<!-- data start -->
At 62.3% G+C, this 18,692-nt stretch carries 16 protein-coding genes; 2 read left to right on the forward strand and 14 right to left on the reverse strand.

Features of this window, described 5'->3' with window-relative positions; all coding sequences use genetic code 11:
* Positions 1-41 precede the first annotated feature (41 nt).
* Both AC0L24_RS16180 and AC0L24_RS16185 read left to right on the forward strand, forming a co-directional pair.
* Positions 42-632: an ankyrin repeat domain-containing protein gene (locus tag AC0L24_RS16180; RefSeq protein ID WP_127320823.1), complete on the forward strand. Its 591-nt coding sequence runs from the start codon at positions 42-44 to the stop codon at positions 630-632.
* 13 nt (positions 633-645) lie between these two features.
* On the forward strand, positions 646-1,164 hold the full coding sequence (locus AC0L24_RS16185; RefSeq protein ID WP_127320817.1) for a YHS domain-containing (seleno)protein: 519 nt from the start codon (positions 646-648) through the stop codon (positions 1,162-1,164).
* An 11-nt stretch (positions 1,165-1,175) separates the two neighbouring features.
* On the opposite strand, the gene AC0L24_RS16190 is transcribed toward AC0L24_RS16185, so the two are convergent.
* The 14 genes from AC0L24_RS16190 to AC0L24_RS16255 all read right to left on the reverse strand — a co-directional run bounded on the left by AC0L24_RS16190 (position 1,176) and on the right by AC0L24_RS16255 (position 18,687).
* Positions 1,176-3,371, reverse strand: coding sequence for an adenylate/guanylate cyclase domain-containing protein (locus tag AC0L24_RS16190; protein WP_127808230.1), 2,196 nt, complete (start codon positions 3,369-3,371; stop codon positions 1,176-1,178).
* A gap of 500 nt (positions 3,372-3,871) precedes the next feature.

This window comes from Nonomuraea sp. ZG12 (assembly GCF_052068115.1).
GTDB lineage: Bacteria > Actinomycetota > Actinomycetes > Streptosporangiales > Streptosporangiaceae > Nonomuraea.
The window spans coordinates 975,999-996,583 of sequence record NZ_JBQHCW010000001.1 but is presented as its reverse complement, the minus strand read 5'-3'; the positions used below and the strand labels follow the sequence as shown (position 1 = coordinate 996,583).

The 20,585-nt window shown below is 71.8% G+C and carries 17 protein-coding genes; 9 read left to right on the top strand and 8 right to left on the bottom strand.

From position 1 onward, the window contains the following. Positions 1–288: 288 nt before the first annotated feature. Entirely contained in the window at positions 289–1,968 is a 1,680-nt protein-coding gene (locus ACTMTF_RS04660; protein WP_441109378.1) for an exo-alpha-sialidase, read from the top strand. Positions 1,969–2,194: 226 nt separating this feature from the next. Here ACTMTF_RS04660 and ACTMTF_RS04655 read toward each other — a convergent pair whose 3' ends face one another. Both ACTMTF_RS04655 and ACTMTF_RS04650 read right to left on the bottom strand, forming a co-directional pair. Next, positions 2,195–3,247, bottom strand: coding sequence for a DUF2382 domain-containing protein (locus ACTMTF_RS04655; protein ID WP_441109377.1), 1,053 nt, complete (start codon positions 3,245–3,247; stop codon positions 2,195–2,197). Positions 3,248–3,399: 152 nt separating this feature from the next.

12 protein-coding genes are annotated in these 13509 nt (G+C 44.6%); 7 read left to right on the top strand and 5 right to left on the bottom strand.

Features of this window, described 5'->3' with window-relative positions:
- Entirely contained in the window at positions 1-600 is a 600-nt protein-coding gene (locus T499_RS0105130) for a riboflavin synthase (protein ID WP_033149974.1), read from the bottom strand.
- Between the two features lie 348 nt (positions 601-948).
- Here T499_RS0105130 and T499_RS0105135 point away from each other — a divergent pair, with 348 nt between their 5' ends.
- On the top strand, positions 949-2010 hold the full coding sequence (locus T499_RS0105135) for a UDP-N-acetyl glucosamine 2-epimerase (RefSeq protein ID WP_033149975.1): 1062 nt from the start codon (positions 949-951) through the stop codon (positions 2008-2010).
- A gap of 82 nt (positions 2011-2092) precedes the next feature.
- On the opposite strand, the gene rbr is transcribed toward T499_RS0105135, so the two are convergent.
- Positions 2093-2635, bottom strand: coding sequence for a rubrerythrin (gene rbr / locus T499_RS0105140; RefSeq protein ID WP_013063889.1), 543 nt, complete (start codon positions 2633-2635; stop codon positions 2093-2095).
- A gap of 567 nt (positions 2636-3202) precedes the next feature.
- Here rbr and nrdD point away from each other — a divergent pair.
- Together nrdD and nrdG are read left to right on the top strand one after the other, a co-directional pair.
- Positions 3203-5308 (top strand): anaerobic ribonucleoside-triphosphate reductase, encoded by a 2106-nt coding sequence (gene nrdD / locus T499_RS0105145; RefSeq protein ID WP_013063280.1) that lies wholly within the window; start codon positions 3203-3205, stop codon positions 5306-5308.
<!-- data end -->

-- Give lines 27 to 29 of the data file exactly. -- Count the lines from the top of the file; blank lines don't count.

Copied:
- A gap of 567 nt (positions 2636-3202) precedes the next feature.
- Here rbr and nrdD point away from each other — a divergent pair.
- Together nrdD and nrdG are read left to right on the top strand one after the other, a co-directional pair.